Botox Cosmetic Injections

The BOTOX Cosmetic is a highly purified muscle toxin, isolated from a certain strain of bacteria. The toxin blocks the chemical signal between the muscle and the nerve, leading to temporary paralysis of the muscle. The paralysis occurs over 1 to 5 days and peaks in two to four weeks. Results last from three to six months. The effect gradually wears off, allowing the dynamic wrinkle to return.

What is BOTOX Cosmetic used for?

BOTOX Cosmetic diminishes or eliminates so-called dynamic wrinkles in the face. BOTOX Cosmetic acts by paralyzing the muscles that cause dynamic wrinkles. BOTOX Cosmetic is injected into the muscle and prevents the muscle from contracting by blocking the transmission of nerve impulses to the muscle. Because the muscle cannot contract, the wrinkle relaxes.

BOTOX Cosmetic is mainly used to treat dynamic wrinkles in the upper third of the face. However, many physicians use it to cosmetically treat other areas of the face and neck. Moreover, BOTOX Cosmetic has also been used to treat migraine headaches and even excessive underarm sweating.

BOTOX Cosmetic is not as effective on so-called static wrinkles. Static wrinkles are better treated surgically or with dermal fillers.

What do BOTOX Cosmetic injections feel like?

BOTOX® Cosmetic is injected directly into the muscle that underlies the dynamic wrinkle. A very small needle is used to minimize discomfort. The injection feels like a small prick with a little stinging. The entire procedure takes about 10 minutes. In some cases, ice or topical anesthesia is used to reduce the pain of injection.

What will my skin feel like after the botox injections?

Usually, there is no pain, once the injection is over. Occasionally, people have headaches after the injection as well as some redness or swelling of the area injected.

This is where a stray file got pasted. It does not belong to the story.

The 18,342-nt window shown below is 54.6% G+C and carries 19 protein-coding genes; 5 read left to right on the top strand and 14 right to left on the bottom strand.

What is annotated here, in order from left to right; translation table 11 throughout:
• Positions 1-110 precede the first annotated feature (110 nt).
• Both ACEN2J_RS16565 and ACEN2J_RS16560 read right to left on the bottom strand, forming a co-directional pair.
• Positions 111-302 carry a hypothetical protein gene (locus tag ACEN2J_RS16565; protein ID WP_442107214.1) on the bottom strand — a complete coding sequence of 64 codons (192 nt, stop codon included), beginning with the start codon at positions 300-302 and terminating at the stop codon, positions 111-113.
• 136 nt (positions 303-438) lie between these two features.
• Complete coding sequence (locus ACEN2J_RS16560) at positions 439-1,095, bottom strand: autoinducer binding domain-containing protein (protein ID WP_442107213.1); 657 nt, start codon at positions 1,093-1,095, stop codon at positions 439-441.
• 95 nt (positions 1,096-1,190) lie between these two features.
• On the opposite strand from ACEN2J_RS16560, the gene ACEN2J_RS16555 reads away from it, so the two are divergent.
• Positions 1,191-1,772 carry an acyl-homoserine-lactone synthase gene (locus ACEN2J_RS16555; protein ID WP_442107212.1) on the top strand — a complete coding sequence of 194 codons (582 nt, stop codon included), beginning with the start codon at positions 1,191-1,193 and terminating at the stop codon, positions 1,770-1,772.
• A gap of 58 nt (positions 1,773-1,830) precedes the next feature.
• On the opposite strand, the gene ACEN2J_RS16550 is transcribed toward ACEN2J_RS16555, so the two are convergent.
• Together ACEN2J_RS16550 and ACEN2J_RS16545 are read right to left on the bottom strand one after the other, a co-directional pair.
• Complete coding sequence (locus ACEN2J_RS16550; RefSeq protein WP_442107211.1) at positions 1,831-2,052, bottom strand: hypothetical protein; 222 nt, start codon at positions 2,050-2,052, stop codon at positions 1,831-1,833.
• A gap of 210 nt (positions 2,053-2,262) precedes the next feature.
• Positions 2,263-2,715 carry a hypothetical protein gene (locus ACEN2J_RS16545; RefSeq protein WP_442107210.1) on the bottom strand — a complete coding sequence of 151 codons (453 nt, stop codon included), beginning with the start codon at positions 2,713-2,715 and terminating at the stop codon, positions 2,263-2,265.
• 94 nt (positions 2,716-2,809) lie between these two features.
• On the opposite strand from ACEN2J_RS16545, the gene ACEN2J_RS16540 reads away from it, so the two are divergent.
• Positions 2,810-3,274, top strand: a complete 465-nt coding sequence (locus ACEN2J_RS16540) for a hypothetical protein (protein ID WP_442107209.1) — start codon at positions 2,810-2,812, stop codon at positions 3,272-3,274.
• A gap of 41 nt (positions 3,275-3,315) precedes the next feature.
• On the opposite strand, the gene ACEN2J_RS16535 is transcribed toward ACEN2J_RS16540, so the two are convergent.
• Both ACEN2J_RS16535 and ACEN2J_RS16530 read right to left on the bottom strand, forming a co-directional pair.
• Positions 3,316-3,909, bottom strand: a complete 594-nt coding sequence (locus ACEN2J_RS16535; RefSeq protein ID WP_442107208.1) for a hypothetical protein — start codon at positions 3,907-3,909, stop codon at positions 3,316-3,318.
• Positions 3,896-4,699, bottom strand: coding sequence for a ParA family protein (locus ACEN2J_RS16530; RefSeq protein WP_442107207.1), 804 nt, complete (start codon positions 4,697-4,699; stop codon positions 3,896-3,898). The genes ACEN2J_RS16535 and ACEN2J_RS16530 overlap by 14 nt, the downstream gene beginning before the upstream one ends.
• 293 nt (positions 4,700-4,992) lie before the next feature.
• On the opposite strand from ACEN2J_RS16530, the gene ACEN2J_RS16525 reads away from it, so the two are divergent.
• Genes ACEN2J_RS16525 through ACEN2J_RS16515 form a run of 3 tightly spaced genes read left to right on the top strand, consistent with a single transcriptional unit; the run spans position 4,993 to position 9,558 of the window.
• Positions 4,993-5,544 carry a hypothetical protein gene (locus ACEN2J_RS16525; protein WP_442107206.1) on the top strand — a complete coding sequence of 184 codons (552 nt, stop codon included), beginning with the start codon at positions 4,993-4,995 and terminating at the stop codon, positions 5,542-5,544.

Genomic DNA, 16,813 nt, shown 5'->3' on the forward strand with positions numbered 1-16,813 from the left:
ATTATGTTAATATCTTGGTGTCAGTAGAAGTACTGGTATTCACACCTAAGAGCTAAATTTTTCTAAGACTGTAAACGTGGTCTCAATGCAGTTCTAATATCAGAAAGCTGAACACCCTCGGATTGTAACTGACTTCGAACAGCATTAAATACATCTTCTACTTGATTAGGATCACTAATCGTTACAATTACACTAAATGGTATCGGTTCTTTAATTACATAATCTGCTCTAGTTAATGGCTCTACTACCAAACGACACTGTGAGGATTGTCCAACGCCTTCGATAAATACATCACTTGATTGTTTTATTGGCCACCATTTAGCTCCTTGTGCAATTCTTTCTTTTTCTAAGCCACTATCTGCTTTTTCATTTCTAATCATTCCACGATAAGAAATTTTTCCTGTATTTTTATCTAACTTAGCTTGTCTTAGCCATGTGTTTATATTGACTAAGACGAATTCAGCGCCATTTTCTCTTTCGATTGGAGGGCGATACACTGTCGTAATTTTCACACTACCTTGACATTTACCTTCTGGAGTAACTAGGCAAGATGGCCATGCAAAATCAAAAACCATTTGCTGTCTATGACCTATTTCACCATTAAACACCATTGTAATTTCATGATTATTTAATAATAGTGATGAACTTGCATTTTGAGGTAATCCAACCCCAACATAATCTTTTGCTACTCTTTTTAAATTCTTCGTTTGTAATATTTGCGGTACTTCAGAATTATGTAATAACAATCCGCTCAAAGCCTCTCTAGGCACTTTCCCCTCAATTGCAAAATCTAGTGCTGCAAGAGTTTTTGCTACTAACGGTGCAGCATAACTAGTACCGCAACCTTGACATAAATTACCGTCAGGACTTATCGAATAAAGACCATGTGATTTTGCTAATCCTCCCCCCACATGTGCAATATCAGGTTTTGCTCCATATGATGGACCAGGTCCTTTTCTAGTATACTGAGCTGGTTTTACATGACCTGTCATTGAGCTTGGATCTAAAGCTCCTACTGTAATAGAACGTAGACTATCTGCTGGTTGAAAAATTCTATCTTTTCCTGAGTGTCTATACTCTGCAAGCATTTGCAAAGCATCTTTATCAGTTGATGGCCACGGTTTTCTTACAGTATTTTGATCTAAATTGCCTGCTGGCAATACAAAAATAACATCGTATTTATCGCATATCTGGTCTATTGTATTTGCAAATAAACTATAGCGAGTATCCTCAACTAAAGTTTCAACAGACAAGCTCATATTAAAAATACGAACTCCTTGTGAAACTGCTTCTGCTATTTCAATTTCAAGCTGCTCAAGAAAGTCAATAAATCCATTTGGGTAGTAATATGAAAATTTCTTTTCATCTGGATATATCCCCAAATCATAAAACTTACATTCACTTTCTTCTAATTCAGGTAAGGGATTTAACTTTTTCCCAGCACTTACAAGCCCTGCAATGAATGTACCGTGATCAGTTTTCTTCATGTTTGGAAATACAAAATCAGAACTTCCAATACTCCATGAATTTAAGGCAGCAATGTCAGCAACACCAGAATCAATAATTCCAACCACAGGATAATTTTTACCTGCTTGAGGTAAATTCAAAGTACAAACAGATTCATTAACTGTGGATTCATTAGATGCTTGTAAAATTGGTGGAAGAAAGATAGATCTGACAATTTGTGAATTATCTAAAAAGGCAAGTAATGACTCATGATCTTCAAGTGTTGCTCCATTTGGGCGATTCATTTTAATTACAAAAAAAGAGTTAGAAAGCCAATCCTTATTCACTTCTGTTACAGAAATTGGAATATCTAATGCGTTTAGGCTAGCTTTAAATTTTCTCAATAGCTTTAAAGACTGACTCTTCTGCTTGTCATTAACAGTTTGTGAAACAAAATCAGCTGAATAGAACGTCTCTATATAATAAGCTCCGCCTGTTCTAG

How many botox treatments will I need?

Usually, one treatment is all that is needed, and the effect lasts for 3-6 months.

How long before I can return to my usual activities?

Since the procedure is non-surgical, no recovery time is needed; patients can return to work or other activities immediately.

How long do the results last?

The effects usually last 3-6 months.

What are the risks of BOTOX Cosmetic injections?

The most common side effects are headache, respiratory infection, flu-like syndrome, temporary eyelid droop, and nausea.

Less frequently occurring (<3%) adverse reactions include pain in the face, injection site redness, and muscle weakness. These events are thought to be associated with the injection and occurred within the first week.

BOTOX® Cosmetic can’t be used if there is an infection at the proposed injection site(s) or in individuals with known hypersensitivity (allergy) to any ingredient in the formulation (i.e. the milk protein Casein).

Patients with neuromuscular disorders like Myasthenia Gravis and Eaton Lambert Syndrome may be at increased risk of clinically significant systemic effects from typical doses of BOTOX® Cosmetic.

How much do BOTOX Cosmetic injections cost?